Femi Otedola, a Nigerian billionaire investor, recently made headlines when he acquired a 6% stake in Transcorp, only to sell it shortly after to Heirs Holdings Ltd. The story, however, is more complicated than it appears. In a statement, Otedola revealed that his relationship with Tony Elumelu, the founder of Heirs Holdings, goes back 16 years when Elumelu was the Managing Director of Standard Trust Bank, and Otedola was the Chairman of Transcorp.
In 2005, Elumelu approached Otedola for funding to acquire United Bank for Africa (UBA), and Otedola gave him $20 million, which was N2 billion at that time. However, when the share price of UBA increased, Otedola decided to sell and get out of the bank. Elumelu appealed to Otedola to hold on to the shares, convinced that there were future prospects. Otedola kept the shares, and later became the Chairman of Transcorp Hotel in 2007 with a 5% shareholding. Unbeknownst to him, Elumelu gradually started buying shares quietly.
In 2008, Otedola went bankrupt in Nigeria, and Elumelu took his shares in UBA to service the interest on his loans and also took over his shares in Africa Finance Corporation, where he was the largest shareholder. In 2012, Elumelu outbid Otedola to buy Ughelli Power Plant for $300 million. These incidents strained the relationship between the two businessmen.
Years later, in March 2021, Otedola acquired a 5.52% stake in Transcorp, making him the second-largest shareholder of the company. As he increased his stake to just over 6%, Elumelu via Heirs Holdings also upped his stake, taking his ownership of the conglomerate to about 25.5%. This triggered a scramble for the shares of the company, and the share price more than doubled within a matter of weeks.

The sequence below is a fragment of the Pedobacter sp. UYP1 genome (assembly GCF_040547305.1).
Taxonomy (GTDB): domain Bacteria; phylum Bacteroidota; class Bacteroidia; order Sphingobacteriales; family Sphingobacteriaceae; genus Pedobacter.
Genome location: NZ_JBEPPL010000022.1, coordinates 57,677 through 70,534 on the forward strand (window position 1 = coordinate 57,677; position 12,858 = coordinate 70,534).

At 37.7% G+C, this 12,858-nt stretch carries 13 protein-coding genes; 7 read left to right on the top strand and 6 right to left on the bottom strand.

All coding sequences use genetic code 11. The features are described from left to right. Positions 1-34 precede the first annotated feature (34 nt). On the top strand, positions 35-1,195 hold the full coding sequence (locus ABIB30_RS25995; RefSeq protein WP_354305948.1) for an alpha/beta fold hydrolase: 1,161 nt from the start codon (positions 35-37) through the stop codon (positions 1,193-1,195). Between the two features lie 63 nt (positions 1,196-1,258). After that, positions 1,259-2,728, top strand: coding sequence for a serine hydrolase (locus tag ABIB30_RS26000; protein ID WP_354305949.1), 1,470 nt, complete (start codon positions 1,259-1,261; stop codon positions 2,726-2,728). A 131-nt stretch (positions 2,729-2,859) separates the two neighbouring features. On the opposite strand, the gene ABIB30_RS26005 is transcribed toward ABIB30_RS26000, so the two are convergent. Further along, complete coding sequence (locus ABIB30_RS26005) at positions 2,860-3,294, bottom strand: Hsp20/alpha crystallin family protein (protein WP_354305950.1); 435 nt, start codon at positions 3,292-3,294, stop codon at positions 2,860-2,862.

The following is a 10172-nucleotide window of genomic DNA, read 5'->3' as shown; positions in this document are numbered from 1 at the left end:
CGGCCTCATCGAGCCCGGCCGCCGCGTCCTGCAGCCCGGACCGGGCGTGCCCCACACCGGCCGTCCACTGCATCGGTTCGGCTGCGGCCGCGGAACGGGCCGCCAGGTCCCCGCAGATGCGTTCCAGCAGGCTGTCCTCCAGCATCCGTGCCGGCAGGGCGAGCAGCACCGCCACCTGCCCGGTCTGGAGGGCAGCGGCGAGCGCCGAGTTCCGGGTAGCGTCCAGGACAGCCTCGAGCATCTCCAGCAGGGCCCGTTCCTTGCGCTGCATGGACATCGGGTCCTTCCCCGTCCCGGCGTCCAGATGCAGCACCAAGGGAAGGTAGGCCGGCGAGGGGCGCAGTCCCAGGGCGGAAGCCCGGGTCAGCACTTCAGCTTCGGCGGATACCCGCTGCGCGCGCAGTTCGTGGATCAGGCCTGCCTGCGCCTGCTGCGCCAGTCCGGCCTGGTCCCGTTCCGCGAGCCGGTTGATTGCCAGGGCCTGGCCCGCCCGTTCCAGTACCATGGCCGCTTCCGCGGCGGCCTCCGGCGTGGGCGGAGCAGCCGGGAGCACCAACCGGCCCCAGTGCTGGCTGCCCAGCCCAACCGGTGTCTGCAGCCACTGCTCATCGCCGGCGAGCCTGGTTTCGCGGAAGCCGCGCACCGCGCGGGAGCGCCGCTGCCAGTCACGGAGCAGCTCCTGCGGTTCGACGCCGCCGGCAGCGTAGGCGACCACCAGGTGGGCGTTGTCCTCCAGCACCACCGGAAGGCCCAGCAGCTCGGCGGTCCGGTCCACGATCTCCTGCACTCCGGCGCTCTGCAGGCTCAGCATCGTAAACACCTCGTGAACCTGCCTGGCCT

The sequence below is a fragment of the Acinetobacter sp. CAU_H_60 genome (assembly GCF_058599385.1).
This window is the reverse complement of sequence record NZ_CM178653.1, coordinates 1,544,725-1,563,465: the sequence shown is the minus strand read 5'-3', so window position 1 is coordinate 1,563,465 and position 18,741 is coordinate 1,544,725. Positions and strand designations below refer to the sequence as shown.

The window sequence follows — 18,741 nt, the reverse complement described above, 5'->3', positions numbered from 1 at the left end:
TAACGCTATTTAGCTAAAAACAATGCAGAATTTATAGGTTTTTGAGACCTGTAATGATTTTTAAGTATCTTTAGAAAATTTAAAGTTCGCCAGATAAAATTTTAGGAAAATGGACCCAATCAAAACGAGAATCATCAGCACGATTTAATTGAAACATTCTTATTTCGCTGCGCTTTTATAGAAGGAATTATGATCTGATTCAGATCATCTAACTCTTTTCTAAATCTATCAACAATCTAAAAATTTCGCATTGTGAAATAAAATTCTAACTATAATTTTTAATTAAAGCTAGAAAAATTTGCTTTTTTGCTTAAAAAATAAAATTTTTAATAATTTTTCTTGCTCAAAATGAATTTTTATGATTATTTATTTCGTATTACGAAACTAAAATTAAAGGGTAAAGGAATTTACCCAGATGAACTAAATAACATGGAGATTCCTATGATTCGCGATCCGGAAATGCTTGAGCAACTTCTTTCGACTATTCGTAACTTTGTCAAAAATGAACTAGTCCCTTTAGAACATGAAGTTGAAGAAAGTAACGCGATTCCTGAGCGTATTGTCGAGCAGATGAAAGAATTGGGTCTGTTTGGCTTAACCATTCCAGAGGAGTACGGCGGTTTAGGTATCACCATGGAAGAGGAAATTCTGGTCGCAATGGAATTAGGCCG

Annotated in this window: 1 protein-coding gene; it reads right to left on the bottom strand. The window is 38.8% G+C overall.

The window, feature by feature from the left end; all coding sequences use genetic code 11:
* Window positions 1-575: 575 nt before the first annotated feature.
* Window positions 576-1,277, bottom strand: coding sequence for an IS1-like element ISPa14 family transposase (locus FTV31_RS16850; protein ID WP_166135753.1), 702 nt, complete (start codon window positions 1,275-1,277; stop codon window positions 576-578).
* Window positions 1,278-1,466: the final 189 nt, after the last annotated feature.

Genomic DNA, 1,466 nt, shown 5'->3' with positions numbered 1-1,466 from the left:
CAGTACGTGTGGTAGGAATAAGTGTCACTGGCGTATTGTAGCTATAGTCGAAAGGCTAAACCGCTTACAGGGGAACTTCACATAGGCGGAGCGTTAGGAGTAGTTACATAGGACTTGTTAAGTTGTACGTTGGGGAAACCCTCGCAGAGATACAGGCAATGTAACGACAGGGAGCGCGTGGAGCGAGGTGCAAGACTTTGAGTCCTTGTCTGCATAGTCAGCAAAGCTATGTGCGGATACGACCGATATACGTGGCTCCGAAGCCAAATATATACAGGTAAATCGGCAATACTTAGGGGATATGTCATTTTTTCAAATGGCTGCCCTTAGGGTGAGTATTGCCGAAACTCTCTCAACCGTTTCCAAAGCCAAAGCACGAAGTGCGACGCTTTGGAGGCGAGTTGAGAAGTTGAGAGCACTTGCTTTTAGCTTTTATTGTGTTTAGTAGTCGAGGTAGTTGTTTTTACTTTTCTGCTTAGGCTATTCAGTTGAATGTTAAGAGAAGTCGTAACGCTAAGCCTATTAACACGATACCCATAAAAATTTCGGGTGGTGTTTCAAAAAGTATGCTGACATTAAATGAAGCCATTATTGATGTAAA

In April 2021, Otedola sold his 6% stake to Heirs Holdings, prompting speculation about the reasons behind the sale. In his statement, Otedola clarified that he agreed to sell his shares to an American firm that turned out to be Heirs Holdings. The revelation prompted him to resign as Chairman of the hotel.
Otedola also revealed that he had offered to buy Transcorp for N250 billion but was rejected. He wanted to maximize the company’s potential as a Nigerian conglomerate with a market cap of at least N2 trillion instead of the current N40 billion. However, some shareholders had a different vision. Otedola respected the majority shareholder’s decision to buy him out, saying, “This is the nature of the game.”
Otedola’s statement highlights the complex relationships and power dynamics at play in the world of high finance. It also raises questions about the role of billionaires in the Nigerian economy and their responsibility to shareholders. Otedola believes in healthy competition and market dynamics, but stakeholders are often shortchanged in the process. He hopes that Transcorp will continue to thrive under new leadership, and he remains committed to the growth and success of Nigerian businesses.
The story of Femi Otedola’s acquisition and subsequent sale of shares in Transcorp is a reminder that the world of high finance is often murky and complex. It also raises important questions about the responsibility of billionaires to shareholders and the broader society. Otedola’s statement provides valuable insights into the power dynamics and relationships at play in the Nigerian business world. Ultimately, his message to Transcorp and its shareholders is a call for healthy competition and market dynamics that create value for everyone involved.